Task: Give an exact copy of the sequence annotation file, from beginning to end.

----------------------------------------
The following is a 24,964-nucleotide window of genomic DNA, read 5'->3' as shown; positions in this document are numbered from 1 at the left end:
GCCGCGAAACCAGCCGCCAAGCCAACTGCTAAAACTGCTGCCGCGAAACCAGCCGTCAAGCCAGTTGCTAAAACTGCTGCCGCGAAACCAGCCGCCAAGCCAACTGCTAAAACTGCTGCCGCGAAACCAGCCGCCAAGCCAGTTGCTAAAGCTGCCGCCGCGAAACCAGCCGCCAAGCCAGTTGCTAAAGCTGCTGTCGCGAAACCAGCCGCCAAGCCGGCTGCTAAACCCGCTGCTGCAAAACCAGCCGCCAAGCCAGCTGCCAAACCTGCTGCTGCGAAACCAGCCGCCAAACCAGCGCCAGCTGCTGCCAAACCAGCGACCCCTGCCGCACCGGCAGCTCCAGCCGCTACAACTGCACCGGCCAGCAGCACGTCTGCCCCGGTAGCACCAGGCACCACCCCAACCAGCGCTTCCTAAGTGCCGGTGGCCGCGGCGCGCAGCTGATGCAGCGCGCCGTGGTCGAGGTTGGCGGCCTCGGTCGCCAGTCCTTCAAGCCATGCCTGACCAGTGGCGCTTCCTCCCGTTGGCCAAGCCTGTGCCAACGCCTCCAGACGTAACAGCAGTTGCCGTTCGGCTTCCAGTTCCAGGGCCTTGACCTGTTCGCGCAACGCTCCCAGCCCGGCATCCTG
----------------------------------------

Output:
The following is a 24,964-nucleotide window of genomic DNA, read 5'->3' as shown; positions in this document are numbered from 1 at the left end:
GCCGCGAAACCAGCCGCCAAGCCAACTGCTAAAACTGCTGCCGCGAAACCAGCCGTCAAGCCAGTTGCTAAAACTGCTGCCGCGAAACCAGCCGCCAAGCCAACTGCTAAAACTGCTGCCGCGAAACCAGCCGCCAAGCCAGTTGCTAAAGCTGCCGCCGCGAAACCAGCCGCCAAGCCAGTTGCTAAAGCTGCTGTCGCGAAACCAGCCGCCAAGCCGGCTGCTAAACCCGCTGCTGCAAAACCAGCCGCCAAGCCAGCTGCCAAACCTGCTGCTGCGAAACCAGCCGCCAAACCAGCGCCAGCTGCTGCCAAACCAGCGACCCCTGCCGCACCGGCAGCTCCAGCCGCTACAACTGCACCGGCCAGCAGCACGTCTGCCCCGGTAGCACCAGGCACCACCCCAACCAGCGCTTCCTAAGTGCCGGTGGCCGCGGCGCGCAGCTGATGCAGCGCGCCGTGGTCGAGGTTGGCGGCCTCGGTCGCCAGTCCTTCAAGCCATGCCTGACCAGTGGCGCTTCCTCCCGTTGGCCAAGCCTGTGCCAACGCCTCCAGACGTAACAGCAGTTGCCGTTCGGCTTCCAGTTCCAGGGCCTTGACCTGTTCGCGCAACGCTCCCAGCCCGGCATCCTG